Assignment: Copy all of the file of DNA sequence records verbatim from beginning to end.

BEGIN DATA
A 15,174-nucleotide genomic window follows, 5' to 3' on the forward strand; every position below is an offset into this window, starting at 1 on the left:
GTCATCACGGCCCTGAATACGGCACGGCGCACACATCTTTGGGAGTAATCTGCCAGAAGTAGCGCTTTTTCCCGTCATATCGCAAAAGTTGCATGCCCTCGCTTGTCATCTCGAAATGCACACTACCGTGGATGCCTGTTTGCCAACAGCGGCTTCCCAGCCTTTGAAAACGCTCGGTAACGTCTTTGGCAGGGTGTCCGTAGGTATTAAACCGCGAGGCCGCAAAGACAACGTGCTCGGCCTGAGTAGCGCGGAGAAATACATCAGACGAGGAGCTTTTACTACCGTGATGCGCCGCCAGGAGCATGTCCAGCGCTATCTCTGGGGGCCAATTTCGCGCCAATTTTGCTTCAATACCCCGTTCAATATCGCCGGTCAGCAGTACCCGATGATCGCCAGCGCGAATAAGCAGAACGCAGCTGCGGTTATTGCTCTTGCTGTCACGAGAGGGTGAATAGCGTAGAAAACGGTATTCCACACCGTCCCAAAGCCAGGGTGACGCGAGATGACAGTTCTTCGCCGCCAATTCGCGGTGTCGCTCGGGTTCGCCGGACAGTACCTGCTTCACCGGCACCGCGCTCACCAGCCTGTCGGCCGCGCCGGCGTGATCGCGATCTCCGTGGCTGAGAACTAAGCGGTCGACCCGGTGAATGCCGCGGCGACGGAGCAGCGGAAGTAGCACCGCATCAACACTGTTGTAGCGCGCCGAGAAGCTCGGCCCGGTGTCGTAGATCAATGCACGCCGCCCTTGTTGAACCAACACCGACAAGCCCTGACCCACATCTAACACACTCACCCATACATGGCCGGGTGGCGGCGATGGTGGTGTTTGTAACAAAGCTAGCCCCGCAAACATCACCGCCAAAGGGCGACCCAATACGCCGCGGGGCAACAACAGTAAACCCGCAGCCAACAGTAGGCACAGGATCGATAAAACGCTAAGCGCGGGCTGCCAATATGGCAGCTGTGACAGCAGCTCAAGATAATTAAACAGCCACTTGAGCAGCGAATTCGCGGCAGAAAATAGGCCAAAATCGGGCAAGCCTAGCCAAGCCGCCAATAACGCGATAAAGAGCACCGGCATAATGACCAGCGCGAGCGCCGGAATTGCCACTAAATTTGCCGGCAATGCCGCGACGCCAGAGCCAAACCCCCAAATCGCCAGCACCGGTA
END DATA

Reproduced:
A 15,174-nucleotide genomic window follows, 5' to 3' on the forward strand; every position below is an offset into this window, starting at 1 on the left:
GTCATCACGGCCCTGAATACGGCACGGCGCACACATCTTTGGGAGTAATCTGCCAGAAGTAGCGCTTTTTCCCGTCATATCGCAAAAGTTGCATGCCCTCGCTTGTCATCTCGAAATGCACACTACCGTGGATGCCTGTTTGCCAACAGCGGCTTCCCAGCCTTTGAAAACGCTCGGTAACGTCTTTGGCAGGGTGTCCGTAGGTATTAAACCGCGAGGCCGCAAAGACAACGTGCTCGGCCTGAGTAGCGCGGAGAAATACATCAGACGAGGAGCTTTTACTACCGTGATGCGCCGCCAGGAGCATGTCCAGCGCTATCTCTGGGGGCCAATTTCGCGCCAATTTTGCTTCAATACCCCGTTCAATATCGCCGGTCAGCAGTACCCGATGATCGCCAGCGCGAATAAGCAGAACGCAGCTGCGGTTATTGCTCTTGCTGTCACGAGAGGGTGAATAGCGTAGAAAACGGTATTCCACACCGTCCCAAAGCCAGGGTGACGCGAGATGACAGTTCTTCGCCGCCAATTCGCGGTGTCGCTCGGGTTCGCCGGACAGTACCTGCTTCACCGGCACCGCGCTCACCAGCCTGTCGGCCGCGCCGGCGTGATCGCGATCTCCGTGGCTGAGAACTAAGCGGTCGACCCGGTGAATGCCGCGGCGACGGAGCAGCGGAAGTAGCACCGCATCAACACTGTTGTAGCGCGCCGAGAAGCTCGGCCCGGTGTCGTAGATCAATGCACGCCGCCCTTGTTGAACCAACACCGACAAGCCCTGACCCACATCTAACACACTCACCCATACATGGCCGGGTGGCGGCGATGGTGGTGTTTGTAACAAAGCTAGCCCCGCAAACATCACCGCCAAAGGGCGACCCAATACGCCGCGGGGCAACAACAGTAAACCCGCAGCCAACAGTAGGCACAGGATCGATAAAACGCTAAGCGCGGGCTGCCAATATGGCAGCTGTGACAGCAGCTCAAGATAATTAAACAGCCACTTGAGCAGCGAATTCGCGGCAGAAAATAGGCCAAAATCGGGCAAGCCTAGCCAAGCCGCCAATAACGCGATAAAGAGCACCGGCATAATGACCAGCGCGAGCGCCGGAATTGCCACTAAATTTGCCGGCAATGCCGCGACGCCAGAGCCAAACCCCCAAATCGCCAGCACCGGTA